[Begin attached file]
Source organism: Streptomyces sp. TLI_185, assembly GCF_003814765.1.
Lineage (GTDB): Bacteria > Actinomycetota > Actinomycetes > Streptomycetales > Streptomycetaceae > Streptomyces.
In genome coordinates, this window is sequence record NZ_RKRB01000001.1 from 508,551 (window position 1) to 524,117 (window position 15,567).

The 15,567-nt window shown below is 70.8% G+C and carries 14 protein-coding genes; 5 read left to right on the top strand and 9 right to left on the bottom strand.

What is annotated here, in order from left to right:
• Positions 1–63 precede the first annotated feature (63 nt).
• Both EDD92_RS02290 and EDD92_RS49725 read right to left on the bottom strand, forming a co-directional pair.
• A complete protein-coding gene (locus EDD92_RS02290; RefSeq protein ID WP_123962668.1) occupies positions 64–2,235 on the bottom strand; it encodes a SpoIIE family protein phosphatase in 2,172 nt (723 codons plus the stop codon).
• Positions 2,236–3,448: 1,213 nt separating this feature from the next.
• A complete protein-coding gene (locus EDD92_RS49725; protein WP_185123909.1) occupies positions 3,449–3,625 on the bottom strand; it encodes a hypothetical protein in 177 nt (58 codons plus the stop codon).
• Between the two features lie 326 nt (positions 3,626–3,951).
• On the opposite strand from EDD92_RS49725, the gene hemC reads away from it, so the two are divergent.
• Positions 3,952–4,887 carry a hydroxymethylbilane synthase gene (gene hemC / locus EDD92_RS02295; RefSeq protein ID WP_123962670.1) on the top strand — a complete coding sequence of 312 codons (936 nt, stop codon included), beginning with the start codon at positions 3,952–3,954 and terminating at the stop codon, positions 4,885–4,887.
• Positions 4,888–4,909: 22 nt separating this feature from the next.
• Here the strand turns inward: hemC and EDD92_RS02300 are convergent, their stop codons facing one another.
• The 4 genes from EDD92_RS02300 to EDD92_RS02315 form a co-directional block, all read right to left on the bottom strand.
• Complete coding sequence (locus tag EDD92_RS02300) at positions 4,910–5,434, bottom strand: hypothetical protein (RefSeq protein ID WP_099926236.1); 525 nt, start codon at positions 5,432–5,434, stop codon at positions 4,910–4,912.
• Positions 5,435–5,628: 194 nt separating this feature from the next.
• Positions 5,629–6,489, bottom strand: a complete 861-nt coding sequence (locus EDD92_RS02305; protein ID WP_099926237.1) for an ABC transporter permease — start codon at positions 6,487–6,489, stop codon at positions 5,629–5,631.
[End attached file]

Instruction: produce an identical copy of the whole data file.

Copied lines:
Source organism: Streptomyces sp. TLI_185, assembly GCF_003814765.1.
Lineage (GTDB): Bacteria > Actinomycetota > Actinomycetes > Streptomycetales > Streptomycetaceae > Streptomyces.
In genome coordinates, this window is sequence record NZ_RKRB01000001.1 from 508,551 (window position 1) to 524,117 (window position 15,567).

The 15,567-nt window shown below is 70.8% G+C and carries 14 protein-coding genes; 5 read left to right on the top strand and 9 right to left on the bottom strand.

What is annotated here, in order from left to right:
• Positions 1–63 precede the first annotated feature (63 nt).
• Both EDD92_RS02290 and EDD92_RS49725 read right to left on the bottom strand, forming a co-directional pair.
• A complete protein-coding gene (locus EDD92_RS02290; RefSeq protein ID WP_123962668.1) occupies positions 64–2,235 on the bottom strand; it encodes a SpoIIE family protein phosphatase in 2,172 nt (723 codons plus the stop codon).
• Positions 2,236–3,448: 1,213 nt separating this feature from the next.
• A complete protein-coding gene (locus EDD92_RS49725; protein WP_185123909.1) occupies positions 3,449–3,625 on the bottom strand; it encodes a hypothetical protein in 177 nt (58 codons plus the stop codon).
• Between the two features lie 326 nt (positions 3,626–3,951).
• On the opposite strand from EDD92_RS49725, the gene hemC reads away from it, so the two are divergent.
• Positions 3,952–4,887 carry a hydroxymethylbilane synthase gene (gene hemC / locus EDD92_RS02295; RefSeq protein ID WP_123962670.1) on the top strand — a complete coding sequence of 312 codons (936 nt, stop codon included), beginning with the start codon at positions 3,952–3,954 and terminating at the stop codon, positions 4,885–4,887.
• Positions 4,888–4,909: 22 nt separating this feature from the next.
• Here the strand turns inward: hemC and EDD92_RS02300 are convergent, their stop codons facing one another.
• The 4 genes from EDD92_RS02300 to EDD92_RS02315 form a co-directional block, all read right to left on the bottom strand.
• Complete coding sequence (locus tag EDD92_RS02300) at positions 4,910–5,434, bottom strand: hypothetical protein (RefSeq protein ID WP_099926236.1); 525 nt, start codon at positions 5,432–5,434, stop codon at positions 4,910–4,912.
• Positions 5,435–5,628: 194 nt separating this feature from the next.
• Positions 5,629–6,489, bottom strand: a complete 861-nt coding sequence (locus EDD92_RS02305; protein ID WP_099926237.1) for an ABC transporter permease — start codon at positions 6,487–6,489, stop codon at positions 5,629–5,631.